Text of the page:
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Success

From Brown Book Magazine:1904

He has achieved success who has lived well, laughed often, and loved much; who has enjoyed the trust of pure women, the respect of intelligent men and the love of little children; who has filled his niche and accomplished his task; who has left the world better than he found it, whether an improved poppy, a perfect poem, or a rescued soul; who has always looked for the best in others and given them the best he had; whose life was an inspiration; whose memory a benediction.

Ralph Waldo Emerson


“I am going to work with Christ today, for the salvation of my soul, for that is the reward he gives.”

Sayings of the Desert


Whether it is the words of a great writer or a committed monk of the desert, the formula for success seems to be the same. Success is expressed by what we accomplish outside of ourselves by giving to others. Jesus said, “…when you give a banquet, invite the poor, crippled, lame, and blind. And you will be blessed because they can’t repay you.” Jesus makes it quite clear that hospitality or works that only have potential payback are not a key to the doorway of success. The essence of success is leaving more thaRalph-Waldo-Emerson-1fn you take. In doing so, your success provides for the welfare of all. Those who provide for the welfare of all find themselves immeasurably rewarded.

There is not one among us who does not seek success. For some, success is big and glowing but for others, it is far simpler. Our skill set, goals and definition of success are all factors in our ultimate success, but one thing remains constant, Those who act only out of selfish motives never find peace. A person who has no peace is not successful no matter how they appear on the outside. One who spends life laughing, loving, and enjoying has the ability to motivate and help others to grow. A person who seeks God in all work will find Him in multiple places. Never think of yourself as “merely” anything, but see yourself as one who contributes greatly to the world. The key word is always – CONTRIBUTE. Our lives will ultimately be measured by our contribution.


Prayer

Lord help me to see the needs of others around as being as important as mine. Lead me to give more than I take and receive graciously what I am given. Let every moment of my work be a time of prayer that is guided toward you. Let my days be filled with laughter and joy and my nights with rest and peace. Please allow me to contribute to the successes of others and to be at peace while doing so. My I leave a trail of abundance as I go about my days. Let me leave more than I take.

Amen

graciously what I am given. Let every moment of my work be a time of prayer that is guided toward you. Let my days be filled with laughter and joy and my nights with rest and peace. Please allow mw to contribute to the successes of others and to be at peace while doing so. My I leave abundance as I go about my days. Let me leave more than I take.

Amen

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The Dark Journey

We May say that there are three reasons for which this journey made by the soul to union with God is called night.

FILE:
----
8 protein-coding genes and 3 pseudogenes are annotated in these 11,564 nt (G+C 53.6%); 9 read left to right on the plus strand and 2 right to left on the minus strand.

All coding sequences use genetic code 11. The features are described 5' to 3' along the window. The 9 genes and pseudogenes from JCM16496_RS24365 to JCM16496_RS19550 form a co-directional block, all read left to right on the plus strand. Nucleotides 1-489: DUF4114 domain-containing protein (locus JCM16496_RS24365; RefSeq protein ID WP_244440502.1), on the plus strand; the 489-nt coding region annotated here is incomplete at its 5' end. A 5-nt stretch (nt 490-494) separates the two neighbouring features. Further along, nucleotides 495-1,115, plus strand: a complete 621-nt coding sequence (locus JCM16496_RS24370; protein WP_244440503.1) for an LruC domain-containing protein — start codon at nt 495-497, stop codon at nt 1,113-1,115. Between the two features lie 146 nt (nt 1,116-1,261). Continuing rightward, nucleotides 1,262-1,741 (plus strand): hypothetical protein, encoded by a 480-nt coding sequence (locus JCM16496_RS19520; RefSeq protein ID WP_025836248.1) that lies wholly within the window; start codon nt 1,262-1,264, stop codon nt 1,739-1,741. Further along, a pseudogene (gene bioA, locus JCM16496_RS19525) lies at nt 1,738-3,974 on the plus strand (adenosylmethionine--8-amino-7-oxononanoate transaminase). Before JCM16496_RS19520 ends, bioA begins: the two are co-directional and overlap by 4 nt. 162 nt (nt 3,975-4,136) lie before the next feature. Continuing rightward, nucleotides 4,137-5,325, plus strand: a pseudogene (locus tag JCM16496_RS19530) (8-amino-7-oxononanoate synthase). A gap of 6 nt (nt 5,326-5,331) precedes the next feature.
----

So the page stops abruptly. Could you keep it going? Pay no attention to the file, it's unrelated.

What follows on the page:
· The first has to do with the point from which the soul goes forth, for it has gradually to deprive itself of desire for all the worldly things which it possessed, by denying them to itself; the which denial and deprivation are, as it were, night to all the senses of man.

Zurbarán_St._John_of_the_Cross· The second reason has to do with the mean, or the road along which the soul must travel to this union — that is, faith, which is likewise as dark as night to the understanding.

· The third has to do with the point to which it travels — namely, God, Who, equally, is dark night to the soul in this life.

These three nights must pass through the soul — or, rather, the soul must pass through them — in order that it may come to Divine union with God.

—- John of the Cross from Ascent to Mt. Carmel

The writings of John of the Cross clearly point toward the ultimate mystery of attempting to reach into the inner sanctum of spiritual development. In this small excerpt from his “Ascent to Mt. Carmel,” he points out that the end of every path there is night (mystery) as we ascend to a meaningful relationship with God. We often think we can understand and reach union with God without encountering the pain of mystery. Such a path does not exist. Let us examine these three reasons we experience this night.

Preparation for the journey, any journey, is always stressful. There are plans to be made, things to be done that are not always things we look forward to doing. In the case of spiritual preparation we must learn to deny ourselves. Jesus asks us to take up a cross and follow Him. Fasting, denial, even simple living are among the things that can bring us into the night. All these disciplines, and more, are what it takes to journey closer to God.

Faith for the journey is a tall order. In the simplest of terms “… faith is the assurance of things hoped for, the conviction of things not seen.” We live and breathe in a world that is constantly seeking to understand, prove or discover all manner of truth. Conversely, faith on the road to God cannot be understood, proven or discovered in any tangible way. Faith is clearly a journey into the night that only has God at the end of a dark tunnel.

Focus for the journey is found in an unshakable belief (most of the time) in the person of God. There is much darkness in not seeing. We can’t see or touch God and yet we spend our lives trying to get closer to Him. That is a remarkably dark and lonely place to be. Through resolute behavior and unshakable faith we can reach into the inner sanctum and find God.

May we all commit ourselves to this ascent to God, for in it we find a heavenly Peace.

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